This Sunday, I've titled my sermon "Let's Talk."  I'll talk to you about what you can expect to experience at First Baptist Riverside (DBA - doing business as) "Church on the Hill," in the months ahead.  I'll explain the choices we face and the consequences of those choices.  I'll also lead a panel discussion with our StratOps team leaders as they describe some of our future plans.  If you care about First Baptist (THE HILL), you will want to be here at our worship services at 9:00 a.m. (traditional) or 10:45 a.m. (contemporary).

One of the Scripture texts I'll use Sunday is Psalm 71:17-18.  The psalmist writes, "I will come and proclaim your mighty acts, Sovereign Lord; I will proclaim your righteous deeds, yours alone.  Since my youth, God, you have taught me, and to this day I declare your marvelous deeds.  Even when I am old and gray, do not forsake me, my God, till I declare your power to the next generation, your mighty acts to all who are to come."  The Christian faith is always one generation away form extinction.  If we fail to proclaim the good news of Jesus to the next generation, the Christian faith will become a relic of the past.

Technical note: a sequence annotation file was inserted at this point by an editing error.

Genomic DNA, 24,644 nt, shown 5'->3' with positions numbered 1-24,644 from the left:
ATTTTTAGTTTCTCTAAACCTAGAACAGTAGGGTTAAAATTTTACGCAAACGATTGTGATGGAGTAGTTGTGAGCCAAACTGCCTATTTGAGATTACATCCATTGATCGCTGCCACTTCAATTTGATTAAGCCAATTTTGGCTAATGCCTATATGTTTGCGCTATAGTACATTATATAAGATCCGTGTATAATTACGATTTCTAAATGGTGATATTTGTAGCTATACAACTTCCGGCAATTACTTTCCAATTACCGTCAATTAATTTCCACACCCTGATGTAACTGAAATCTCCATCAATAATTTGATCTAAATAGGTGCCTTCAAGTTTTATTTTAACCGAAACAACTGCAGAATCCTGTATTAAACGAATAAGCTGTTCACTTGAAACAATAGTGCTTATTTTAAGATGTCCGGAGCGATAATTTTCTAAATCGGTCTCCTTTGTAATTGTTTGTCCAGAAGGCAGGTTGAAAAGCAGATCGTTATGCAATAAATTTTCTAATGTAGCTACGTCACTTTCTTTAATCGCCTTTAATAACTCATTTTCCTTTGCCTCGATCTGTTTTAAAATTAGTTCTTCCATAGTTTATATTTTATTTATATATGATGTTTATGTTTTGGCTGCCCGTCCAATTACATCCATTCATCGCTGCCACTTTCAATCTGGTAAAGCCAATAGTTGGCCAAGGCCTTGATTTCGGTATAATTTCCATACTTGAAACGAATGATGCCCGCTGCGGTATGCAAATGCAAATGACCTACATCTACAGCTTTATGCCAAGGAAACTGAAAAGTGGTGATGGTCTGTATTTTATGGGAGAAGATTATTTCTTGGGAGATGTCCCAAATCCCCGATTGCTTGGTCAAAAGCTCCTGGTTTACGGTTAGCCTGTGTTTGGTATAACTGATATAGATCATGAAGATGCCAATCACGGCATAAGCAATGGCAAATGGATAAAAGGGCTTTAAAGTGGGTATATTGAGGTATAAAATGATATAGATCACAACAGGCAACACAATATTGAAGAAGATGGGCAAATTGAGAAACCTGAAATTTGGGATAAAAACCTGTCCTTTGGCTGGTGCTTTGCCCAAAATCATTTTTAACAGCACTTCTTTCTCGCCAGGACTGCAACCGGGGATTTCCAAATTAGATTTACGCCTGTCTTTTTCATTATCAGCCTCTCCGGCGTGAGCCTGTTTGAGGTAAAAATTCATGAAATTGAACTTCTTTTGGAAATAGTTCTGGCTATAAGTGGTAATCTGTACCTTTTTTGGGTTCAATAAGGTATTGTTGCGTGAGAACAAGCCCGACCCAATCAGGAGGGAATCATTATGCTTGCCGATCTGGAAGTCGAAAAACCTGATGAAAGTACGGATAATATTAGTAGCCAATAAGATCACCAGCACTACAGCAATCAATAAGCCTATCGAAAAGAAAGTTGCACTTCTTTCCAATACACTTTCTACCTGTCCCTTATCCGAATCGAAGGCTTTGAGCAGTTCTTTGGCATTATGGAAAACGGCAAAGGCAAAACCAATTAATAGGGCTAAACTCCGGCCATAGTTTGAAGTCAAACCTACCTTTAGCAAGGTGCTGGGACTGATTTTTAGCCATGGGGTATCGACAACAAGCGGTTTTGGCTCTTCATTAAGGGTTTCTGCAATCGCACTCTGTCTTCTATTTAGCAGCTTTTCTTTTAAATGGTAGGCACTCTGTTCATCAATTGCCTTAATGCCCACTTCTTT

First Baptist Riverside has been serving God in Riverside for 144 years because we've always made it a priority to proclaim God's mighty acts to the next generation.  Now we're faced with the next challenge.  Will we declare God's power to the millennials and Generation Z (the generation after the millennials)?  If we don't, our church will cease to exist in the not too distant future.  It's our choice.  This Sunday find out what the options are and choose to be part of the solution God has set before us.